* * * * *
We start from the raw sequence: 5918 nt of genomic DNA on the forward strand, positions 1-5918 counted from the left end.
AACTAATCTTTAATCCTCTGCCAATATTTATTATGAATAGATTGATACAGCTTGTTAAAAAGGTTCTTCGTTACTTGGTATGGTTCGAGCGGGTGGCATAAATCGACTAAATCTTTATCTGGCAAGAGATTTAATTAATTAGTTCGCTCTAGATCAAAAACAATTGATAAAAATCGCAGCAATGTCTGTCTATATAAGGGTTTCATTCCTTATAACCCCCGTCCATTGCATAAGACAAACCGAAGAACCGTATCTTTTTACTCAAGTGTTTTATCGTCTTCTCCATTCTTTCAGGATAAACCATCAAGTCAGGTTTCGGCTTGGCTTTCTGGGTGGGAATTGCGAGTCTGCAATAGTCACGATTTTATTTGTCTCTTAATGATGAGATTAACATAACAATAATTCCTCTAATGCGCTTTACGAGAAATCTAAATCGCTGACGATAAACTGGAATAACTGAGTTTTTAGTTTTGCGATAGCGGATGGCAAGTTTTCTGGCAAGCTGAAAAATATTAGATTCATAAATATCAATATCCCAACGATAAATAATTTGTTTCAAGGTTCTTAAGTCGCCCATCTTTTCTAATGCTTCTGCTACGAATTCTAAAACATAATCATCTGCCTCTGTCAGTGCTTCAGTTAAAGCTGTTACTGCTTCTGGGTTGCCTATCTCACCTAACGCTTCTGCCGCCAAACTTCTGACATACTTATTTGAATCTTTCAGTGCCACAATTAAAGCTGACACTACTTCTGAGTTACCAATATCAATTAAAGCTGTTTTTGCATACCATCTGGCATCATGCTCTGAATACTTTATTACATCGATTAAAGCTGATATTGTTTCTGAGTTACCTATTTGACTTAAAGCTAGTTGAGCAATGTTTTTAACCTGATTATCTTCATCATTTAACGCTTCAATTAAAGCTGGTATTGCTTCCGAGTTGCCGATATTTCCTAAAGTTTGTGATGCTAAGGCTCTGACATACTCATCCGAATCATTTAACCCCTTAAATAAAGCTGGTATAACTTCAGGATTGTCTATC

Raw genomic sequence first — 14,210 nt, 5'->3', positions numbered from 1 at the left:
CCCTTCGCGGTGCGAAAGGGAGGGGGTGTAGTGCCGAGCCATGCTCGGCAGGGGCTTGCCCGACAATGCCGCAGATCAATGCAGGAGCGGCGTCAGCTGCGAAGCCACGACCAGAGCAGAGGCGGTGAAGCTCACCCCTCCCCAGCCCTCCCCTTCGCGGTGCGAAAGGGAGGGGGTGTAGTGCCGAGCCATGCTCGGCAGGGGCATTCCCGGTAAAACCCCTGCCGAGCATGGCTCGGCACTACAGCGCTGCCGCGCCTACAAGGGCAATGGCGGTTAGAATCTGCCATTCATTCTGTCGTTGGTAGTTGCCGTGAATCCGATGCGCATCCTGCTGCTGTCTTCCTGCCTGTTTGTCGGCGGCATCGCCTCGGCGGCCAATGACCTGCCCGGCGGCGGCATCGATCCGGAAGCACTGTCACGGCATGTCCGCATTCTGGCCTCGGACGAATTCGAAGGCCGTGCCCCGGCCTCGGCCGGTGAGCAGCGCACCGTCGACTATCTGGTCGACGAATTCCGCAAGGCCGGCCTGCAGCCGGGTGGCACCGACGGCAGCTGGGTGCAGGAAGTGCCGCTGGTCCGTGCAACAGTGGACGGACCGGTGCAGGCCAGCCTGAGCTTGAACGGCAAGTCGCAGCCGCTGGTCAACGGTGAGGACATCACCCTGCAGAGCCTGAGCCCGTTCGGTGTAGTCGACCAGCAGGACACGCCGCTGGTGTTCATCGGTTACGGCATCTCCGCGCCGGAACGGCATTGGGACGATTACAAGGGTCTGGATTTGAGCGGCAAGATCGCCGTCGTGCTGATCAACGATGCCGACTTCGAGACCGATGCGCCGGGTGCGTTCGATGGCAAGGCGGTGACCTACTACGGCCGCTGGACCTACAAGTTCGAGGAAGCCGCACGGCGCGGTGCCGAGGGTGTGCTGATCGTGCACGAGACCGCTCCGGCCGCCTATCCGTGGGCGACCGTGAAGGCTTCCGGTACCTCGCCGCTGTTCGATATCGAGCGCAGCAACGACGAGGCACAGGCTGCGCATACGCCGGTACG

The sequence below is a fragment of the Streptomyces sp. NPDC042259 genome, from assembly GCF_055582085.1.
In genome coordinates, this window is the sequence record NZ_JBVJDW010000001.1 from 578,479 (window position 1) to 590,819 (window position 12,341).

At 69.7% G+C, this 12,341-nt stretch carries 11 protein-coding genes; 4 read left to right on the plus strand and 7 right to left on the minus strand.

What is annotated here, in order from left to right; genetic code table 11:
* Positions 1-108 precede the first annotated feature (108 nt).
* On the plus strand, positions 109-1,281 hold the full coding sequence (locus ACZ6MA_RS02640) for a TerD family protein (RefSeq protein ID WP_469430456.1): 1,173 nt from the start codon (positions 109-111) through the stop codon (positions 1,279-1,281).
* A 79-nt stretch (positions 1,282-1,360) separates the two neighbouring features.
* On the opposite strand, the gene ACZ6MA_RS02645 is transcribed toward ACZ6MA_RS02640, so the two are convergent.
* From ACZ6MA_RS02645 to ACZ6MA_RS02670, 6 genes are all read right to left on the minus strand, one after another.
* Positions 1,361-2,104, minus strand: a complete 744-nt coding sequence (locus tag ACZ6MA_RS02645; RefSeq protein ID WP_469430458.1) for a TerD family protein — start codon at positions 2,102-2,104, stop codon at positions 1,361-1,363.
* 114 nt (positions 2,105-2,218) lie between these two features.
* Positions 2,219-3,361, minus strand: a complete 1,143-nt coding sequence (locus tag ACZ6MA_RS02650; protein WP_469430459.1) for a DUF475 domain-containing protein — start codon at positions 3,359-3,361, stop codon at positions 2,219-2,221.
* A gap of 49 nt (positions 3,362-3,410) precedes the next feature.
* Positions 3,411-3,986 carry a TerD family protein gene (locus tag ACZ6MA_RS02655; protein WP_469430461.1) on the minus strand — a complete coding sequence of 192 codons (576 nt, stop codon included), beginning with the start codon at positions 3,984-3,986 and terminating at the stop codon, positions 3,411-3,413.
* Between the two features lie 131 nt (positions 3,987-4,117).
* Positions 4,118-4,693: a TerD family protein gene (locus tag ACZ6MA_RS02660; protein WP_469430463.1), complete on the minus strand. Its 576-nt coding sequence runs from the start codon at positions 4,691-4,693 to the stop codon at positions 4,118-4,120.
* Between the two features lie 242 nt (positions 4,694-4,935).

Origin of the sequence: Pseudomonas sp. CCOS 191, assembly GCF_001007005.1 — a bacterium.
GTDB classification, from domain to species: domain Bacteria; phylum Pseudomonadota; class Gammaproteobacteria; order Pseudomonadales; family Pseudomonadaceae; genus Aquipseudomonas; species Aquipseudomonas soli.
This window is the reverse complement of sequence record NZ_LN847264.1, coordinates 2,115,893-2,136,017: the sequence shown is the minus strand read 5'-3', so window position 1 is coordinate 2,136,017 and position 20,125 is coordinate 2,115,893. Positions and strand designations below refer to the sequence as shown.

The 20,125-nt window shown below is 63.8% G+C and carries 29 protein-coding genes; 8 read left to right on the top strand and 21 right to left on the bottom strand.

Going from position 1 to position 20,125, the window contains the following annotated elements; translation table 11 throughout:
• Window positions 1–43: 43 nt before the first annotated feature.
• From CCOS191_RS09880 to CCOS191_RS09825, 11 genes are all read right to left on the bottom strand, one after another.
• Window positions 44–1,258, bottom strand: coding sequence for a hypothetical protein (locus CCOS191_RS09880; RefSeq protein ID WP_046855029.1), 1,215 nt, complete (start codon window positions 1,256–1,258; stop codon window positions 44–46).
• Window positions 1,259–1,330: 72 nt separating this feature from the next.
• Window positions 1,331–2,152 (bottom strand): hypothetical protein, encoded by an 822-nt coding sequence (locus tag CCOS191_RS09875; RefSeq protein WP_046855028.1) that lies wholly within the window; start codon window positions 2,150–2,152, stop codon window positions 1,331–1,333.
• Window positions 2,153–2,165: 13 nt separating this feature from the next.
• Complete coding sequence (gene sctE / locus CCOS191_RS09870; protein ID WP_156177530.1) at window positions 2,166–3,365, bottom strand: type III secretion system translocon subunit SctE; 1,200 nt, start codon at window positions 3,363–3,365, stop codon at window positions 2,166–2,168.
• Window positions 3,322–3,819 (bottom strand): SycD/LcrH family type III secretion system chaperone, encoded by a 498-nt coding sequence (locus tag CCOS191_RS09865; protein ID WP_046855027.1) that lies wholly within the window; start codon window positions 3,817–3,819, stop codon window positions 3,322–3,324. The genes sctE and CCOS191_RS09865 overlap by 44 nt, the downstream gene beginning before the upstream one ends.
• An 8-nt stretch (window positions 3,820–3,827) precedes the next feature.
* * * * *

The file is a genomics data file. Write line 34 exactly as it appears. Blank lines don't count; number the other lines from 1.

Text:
• Window positions 3,322–3,819 (bottom strand): SycD/LcrH family type III secretion system chaperone, encoded by a 498-nt coding sequence (locus tag CCOS191_RS09865; protein ID WP_046855027.1) that lies wholly within the window; start codon window positions 3,817–3,819, stop codon window positions 3,322–3,324. The genes sctE and CCOS191_RS09865 overlap by 44 nt, the downstream gene beginning before the upstream one ends.